Inside The Big Cardboard Box is where we delve into the history of the largely defunct world of boxed PC games, with a particular emphasis on all the ones I used to own, but later gave away or sold.

So, after a brief detour into the world of compilations, we’re back again finding more budget labels inside the big box. (Did I ever even buy any full-price games? I think such things were luxuries reserved for birthday and Christmas presents).

We’ve already covered the main two ‘prestige’ budget lines from Virgin and EA, and as far as I remember, they were the most prominent and successful ones available in the 90s. While other publishers certainly followed suit, they never quite had the range or quality of titles available to leave a lasting impression, and even a committed bargain hunter like myself would find that these second-tier lines would either have been discontinued or rebranded following an initial purchase.

We’ll start with one that took an unusual approach which, to my mind, was actually a pretty good idea. One of the main selling points of Replay, from GT Interactive, was that you would actually get the game in its original packaging. Although there would be a yellow Replay-branded sleeve for the box ‘on the shelf’, once you got it home, that gaudy monstrosity could be removed and discarded altogether, leaving only the original packaging for you to proudly display, like the kind of person who buys games for their recommended retail price.

Unlikely as it might seem, budget labels of the 90s are evidently a niche interest, the memory of which no-one has expended any effort towards preserving in any detail. I had feared that evidence of this ‘fake box’ scenario would be thin on the ground, and it is. However, the series’ initial tagline: ‘The world’s greatest games in their original packaging’ has been captured and uploaded to Mobygames, although the only example I can find in English is for a pinball game called Balls of Steel (‘Pinball on Steroids!’) which I do not recall ever being dubbed one of the world’s greatest games.

Meanwhile, scans of the German box art (‘Unsere besten spiele in ihrer original-verpackung’) also confirm that Flight of the Amazon Queen and Total Annihilation, two games that I remember owning, were also released in the ‘removable sleeve’ format. I’m reasonably certain my copies of Quake, and possibly Carmageddon, were from this range too. GT published The Ultimate Doom and Duke Nukem 3D in the UK, and these were also fairly high-profile releases on this label.

Eventually the ‘original packaging’ gimmick was ditched altogether, and you just had to make do with the yellow box, which was, as previously noted, not particularly attractive. However, there did some to come a point in the late 90s when PC budget labels seemed to shift from a ‘cheap doesn’t mean low quality’ type approach, to one that seemed to acknowledge that the likely target market just wanted the games to be as cheap as possible. However, during the full-size cardboard box era, printed manuals etc. were still provided.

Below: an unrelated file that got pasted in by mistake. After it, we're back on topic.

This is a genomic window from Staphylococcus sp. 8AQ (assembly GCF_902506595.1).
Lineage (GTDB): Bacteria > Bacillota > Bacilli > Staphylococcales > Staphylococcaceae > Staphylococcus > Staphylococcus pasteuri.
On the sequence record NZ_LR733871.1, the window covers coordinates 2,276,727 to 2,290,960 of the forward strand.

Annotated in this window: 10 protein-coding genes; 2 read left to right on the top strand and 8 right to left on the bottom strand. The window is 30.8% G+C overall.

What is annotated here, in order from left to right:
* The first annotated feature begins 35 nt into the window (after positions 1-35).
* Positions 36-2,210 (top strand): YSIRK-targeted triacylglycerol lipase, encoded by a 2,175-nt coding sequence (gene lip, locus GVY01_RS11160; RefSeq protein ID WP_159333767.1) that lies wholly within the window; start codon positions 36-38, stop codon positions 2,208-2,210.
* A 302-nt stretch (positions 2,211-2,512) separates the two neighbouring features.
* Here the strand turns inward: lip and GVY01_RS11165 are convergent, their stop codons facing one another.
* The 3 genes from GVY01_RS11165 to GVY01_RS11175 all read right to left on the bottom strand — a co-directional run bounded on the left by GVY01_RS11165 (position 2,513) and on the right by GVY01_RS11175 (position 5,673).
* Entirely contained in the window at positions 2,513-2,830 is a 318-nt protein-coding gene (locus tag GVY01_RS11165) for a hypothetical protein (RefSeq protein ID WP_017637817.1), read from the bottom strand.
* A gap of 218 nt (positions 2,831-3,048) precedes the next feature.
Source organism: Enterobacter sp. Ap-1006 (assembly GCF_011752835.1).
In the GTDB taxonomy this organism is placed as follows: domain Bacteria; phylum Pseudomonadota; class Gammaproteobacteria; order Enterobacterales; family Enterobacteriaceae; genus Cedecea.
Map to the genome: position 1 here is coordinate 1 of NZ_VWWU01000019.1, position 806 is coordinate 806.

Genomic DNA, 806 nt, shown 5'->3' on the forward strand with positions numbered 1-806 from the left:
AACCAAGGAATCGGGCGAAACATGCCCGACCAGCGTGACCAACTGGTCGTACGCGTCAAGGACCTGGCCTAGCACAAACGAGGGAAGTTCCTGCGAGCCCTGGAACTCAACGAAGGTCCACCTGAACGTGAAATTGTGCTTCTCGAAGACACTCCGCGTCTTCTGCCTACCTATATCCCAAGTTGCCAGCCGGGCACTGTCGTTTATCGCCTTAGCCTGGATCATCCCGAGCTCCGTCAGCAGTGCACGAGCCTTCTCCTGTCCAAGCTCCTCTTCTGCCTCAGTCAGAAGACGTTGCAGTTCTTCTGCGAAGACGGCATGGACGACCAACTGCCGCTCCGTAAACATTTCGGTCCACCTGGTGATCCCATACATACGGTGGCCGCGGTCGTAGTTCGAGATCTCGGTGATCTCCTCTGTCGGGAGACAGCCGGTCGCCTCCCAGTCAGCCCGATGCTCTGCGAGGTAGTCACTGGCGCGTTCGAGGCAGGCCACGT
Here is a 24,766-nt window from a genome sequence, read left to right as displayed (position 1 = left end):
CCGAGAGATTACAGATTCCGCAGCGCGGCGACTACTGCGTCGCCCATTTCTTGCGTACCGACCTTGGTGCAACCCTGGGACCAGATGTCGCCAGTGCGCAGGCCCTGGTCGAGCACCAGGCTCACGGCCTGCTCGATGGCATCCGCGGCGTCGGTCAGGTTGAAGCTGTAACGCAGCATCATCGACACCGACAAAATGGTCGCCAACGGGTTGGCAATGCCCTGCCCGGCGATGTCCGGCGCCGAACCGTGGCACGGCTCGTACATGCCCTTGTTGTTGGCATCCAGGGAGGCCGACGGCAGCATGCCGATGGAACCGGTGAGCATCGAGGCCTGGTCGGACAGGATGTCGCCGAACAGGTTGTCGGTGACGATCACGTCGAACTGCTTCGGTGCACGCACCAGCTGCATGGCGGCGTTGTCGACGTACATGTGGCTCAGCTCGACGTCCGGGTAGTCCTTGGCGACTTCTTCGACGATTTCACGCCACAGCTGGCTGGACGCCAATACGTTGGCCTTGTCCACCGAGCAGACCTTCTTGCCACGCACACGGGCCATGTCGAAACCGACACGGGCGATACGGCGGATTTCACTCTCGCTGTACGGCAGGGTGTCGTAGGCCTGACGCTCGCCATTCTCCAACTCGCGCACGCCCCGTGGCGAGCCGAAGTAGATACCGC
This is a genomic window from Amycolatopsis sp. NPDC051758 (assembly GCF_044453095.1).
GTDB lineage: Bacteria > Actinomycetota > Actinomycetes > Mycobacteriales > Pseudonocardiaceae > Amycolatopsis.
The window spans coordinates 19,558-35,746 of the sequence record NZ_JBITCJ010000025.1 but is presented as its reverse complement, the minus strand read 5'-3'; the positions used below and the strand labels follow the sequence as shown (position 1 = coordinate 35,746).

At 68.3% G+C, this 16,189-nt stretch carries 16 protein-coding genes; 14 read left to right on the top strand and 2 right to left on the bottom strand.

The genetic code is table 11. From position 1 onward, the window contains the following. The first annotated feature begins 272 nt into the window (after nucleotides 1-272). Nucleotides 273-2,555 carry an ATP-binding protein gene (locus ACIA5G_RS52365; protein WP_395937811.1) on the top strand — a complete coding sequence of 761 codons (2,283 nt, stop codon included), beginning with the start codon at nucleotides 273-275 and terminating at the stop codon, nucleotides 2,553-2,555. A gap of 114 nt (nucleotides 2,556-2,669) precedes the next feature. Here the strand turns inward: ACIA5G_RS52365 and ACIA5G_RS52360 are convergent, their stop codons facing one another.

The Replay range didn’t last much longer than the 90s, and neither did GT Interactive itself, which got folded into Infogrames. (Speaking of which, in the early 00s DVD era, there was an Infogrames ‘Best Of’ range, which offered cheap copies of Unreal Tournament and Driver (with PDF manuals), which are still in my collection. But then Infogrames started using the Atari brand (the legal history of which seems far too complicated to go into here) and so the budget line became ‘Best of Atari’, although I don’t think I ever bought anything with this box art).

Activision’s 90s budget range was known as The Essential Collection, and to start with aimed for a classical/framed artwork style of presentation, in the mould of The White Label. My recollection was that my copy of Interstate ’76 came from this range, although the jewel case that’s still in my possession would suggest otherwise. It definitely was an Essential Collection release, though, as were Mechwarrior 2, Spycraft and Earthworm Jim. The range later rebranded to feature rather indeterminate blue packaging… I had Hexen II from this era (later donated to Stoo at some point in the 00s).

This blue packaging wasn’t dissimilar to that later adopted by the Psygnosis budget range, the Argentum Collection, the first iteration of which used a grey and purple design inspired by the colours in the Psygnosis logo. My copy of Wipeout, which I still have, comes from this range (with the jewel case showing signs of the kinds of issues that once plagued PC gamers, particularly during the bumpy mid-90s transition from DOS, with two hastily-added stickers warning that the game is ‘Not compatible with Windows ’95’ and that the ‘Sound will only work with Creative Labs Sound Cards’). Fellow PSX conversion Destruction Derby, along with Discworld and Ecstatica were also among the games on offer, with their sequels securing a later release during the blue box era.

Hexen II aside, I think I pretty much held onto most of the games from these various budget ranges. Although I’m not sure where Quake is, or whether that was even mine in the first place. (My Dad, uncharacteristically, rather enjoyed Quake in single-player, so it might actually have been his).

As we mentioned last time, the appeal of random compilations started to wane into the early 00s, and it seems likely that publisher-based budget labels went the same way, particularly for those with a limited number of big-name titles to re-release. Instead, this kind of thing became the preserve of specialist budget publishers like Xplosiv and $old Out, which more or less abandoned the notion of classy presentation in favour of just hoovering up as many games as possible and flogging them to the consumer with the manual on CD in cheerily generic packaging.

NB: All scans sourced from Mobygames.